California schools are facing unprecedented stress amid Omicron

In Los Angeles, schools saw a massive drop in daily attendance of 130,000 students as students returned this week from winter break, the latest pandemic hit in education.

In San Diego, a severe staff shortage prompted school leaders to warn families about the possibility of “COVID Impact Days,” which resemble hot or snowy days. And in Culver City, borough leaders announced they would close all schools next week to give students and staff time to “recover and recover.”

Educators across California are working in triage mode to keep campuses open and the state’s 6 million children in class as Omicron-fueled coronavirus cases surge. With a few notable exceptions, they succeed. But staff and students are strained in new and stressful ways as another intense chapter of the pandemic unfolds in schools.

Amid outbreaks and skyrocketing infections, districts have closed classrooms; Some teachers are trying to figure out how to adjust their lesson plans when fewer than a third of their students are at their desks. and administrators and other district employees strive to fill in for absent employees. Just two weeks into the spring semester, many are exhausted.

“I’m frustrated for my staff, I see the wear and tear on them,” said Craig Spratt, principal at Cerritos Elementary School in Cerritos. “They put on the bravest faces. They provide the best routine she can have for her kids and I just do whatever I can to take the extra stress off of them so they can focus on their kids. It’s a very stressful time right now.”

Some districts have delayed the start of the spring semester or closed schools amid the surge, including Montebello Unified and the small Mammoth Unified School District, which closed schools for three weeks.


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The increase in school cases has been rapid and dramatic. In Los Angeles County before Omicron, the rate of positive cases among students and staff was “extraordinarily low” at about 0.2%, Barbara Ferrer, the county’s director of public health, said in a news conference this week. Last week it rose to almost 15% – or more than 80,000 positive tests.

Health officials are investigating about two dozen school outbreaks – most of which were linked to school sports during the winter break. And Ferrer warned that the surge would likely lead to more.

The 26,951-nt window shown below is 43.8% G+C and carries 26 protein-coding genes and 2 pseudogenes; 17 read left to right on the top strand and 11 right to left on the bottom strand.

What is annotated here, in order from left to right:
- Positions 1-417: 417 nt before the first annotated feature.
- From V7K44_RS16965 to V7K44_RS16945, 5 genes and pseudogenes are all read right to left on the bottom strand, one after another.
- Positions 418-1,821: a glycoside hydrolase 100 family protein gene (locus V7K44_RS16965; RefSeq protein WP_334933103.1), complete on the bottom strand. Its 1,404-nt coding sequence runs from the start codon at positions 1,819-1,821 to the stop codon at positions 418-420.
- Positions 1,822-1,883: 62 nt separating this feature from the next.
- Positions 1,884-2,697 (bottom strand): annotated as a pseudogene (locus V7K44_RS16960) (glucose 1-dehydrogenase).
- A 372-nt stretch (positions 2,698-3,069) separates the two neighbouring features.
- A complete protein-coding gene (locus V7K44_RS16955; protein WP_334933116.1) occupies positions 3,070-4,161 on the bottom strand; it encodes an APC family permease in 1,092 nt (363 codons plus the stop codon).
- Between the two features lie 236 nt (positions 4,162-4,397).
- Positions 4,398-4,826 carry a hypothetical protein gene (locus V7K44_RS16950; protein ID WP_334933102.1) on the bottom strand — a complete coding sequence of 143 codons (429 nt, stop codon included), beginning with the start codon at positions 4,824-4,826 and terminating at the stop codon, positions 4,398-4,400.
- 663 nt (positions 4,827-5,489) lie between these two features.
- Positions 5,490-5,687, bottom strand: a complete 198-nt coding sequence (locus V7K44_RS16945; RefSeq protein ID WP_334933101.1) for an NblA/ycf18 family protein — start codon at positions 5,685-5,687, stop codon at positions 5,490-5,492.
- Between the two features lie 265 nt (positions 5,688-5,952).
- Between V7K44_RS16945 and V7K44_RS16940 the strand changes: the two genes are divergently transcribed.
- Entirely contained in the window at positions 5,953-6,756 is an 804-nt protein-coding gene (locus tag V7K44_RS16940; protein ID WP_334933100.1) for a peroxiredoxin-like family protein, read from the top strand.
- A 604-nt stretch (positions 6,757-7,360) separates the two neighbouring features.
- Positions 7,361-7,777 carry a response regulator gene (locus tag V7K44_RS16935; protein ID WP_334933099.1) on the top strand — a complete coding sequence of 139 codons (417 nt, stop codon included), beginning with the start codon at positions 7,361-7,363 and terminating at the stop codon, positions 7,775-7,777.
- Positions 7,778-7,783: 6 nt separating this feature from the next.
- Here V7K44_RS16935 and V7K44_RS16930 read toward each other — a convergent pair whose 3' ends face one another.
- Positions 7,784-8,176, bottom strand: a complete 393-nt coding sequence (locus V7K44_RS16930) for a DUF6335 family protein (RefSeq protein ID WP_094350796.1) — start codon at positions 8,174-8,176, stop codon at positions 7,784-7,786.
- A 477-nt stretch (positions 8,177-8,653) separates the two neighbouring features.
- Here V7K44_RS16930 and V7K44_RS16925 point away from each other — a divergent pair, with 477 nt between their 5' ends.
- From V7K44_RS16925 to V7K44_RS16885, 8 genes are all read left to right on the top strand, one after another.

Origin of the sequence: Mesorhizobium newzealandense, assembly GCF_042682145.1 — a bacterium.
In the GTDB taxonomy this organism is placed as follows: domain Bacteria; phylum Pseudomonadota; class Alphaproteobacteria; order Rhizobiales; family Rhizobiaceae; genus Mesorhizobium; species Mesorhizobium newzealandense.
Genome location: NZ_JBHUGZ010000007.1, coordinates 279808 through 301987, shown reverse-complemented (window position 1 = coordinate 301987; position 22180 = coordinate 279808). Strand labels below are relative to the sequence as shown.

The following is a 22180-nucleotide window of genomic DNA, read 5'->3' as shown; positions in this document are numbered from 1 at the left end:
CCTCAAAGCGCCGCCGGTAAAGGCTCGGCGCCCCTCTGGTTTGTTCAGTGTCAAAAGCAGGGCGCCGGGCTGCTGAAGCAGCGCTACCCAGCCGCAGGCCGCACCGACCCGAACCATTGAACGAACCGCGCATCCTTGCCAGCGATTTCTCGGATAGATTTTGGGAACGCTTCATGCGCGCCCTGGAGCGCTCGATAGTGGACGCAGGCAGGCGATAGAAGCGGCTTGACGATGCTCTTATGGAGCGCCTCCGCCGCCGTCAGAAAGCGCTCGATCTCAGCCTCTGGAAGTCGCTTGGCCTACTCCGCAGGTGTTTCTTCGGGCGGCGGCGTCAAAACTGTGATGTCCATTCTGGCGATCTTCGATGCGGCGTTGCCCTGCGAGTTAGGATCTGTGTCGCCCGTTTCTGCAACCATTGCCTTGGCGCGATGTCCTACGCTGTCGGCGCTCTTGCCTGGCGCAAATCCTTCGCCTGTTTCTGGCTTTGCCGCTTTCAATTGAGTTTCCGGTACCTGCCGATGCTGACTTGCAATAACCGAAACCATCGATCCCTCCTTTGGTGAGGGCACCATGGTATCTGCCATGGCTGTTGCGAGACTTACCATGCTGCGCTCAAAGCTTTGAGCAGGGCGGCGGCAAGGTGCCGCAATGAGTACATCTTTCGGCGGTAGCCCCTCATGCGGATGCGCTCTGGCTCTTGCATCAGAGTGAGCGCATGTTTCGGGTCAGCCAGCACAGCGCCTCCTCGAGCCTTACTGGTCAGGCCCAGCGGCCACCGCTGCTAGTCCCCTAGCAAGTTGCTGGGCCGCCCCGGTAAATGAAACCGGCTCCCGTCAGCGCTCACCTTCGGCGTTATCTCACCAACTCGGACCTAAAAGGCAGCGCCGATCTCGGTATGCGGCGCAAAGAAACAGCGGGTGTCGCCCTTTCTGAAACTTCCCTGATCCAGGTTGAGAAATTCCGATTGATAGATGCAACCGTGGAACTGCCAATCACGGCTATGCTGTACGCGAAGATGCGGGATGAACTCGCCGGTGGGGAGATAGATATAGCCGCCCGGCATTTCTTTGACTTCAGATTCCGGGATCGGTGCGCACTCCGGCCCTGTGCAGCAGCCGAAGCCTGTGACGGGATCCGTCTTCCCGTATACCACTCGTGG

At LA Unified, average attendance through Thursday was about 67%, district officials said. All schools remained open for face-to-face classes, and administrators left their offices to cover teacher absences if replacements could not be found.

San Pedro High School principal Steve Gebhart said he felt the emptiness of his campus as he walked through the schoolyard and near the flagpole during lunch this week.

About 800 students out of 2,650 residents were absent earlier in the week, and about 500 students were absent on Friday, he said.

Students have been hesitant to return given the overwhelming news of the coronavirus surge, but came back when they saw the school “was safe and all the measures in place were working,” Gebhart said.

The school also had multiple teachers each day, but they managed to cover them with certified staff without having to merge classes, he said. Gebhart replaced Wednesday in a health course.

In San Diego, officials sent a message to families informing them that due to the severe challenges schools are facing, children were likely to experience disruption over the next few weeks — whether it be surrogacy, instruction in a classroom setting, or ” Classes”. Time replaced with self-paced activities.”

“These are temporary measures required by the pandemic, and applying these strategies will allow San Diego Unified to keep classrooms open,” officials said.

As a last resort, district officials said they would work with local authorities to declare a “COVID Impact Day” and close the campus for a day.

In Burbank, where students returned to campus Jan. 3, attendance fell to about 75% and at least eight classrooms at five different elementary schools had to close, Supt. Matt Hügel said. The district has also relied on office staff to fill due to staffing shortages.

Districts need more flexibility and support from the state, Hill said. He wants the state to start distributing coronavirus tests directly to families, rather than putting additional burdens on schools to distribute them. He also wants the state to provide district testing clinics rather than having hundreds of districts tasked with setting up their own.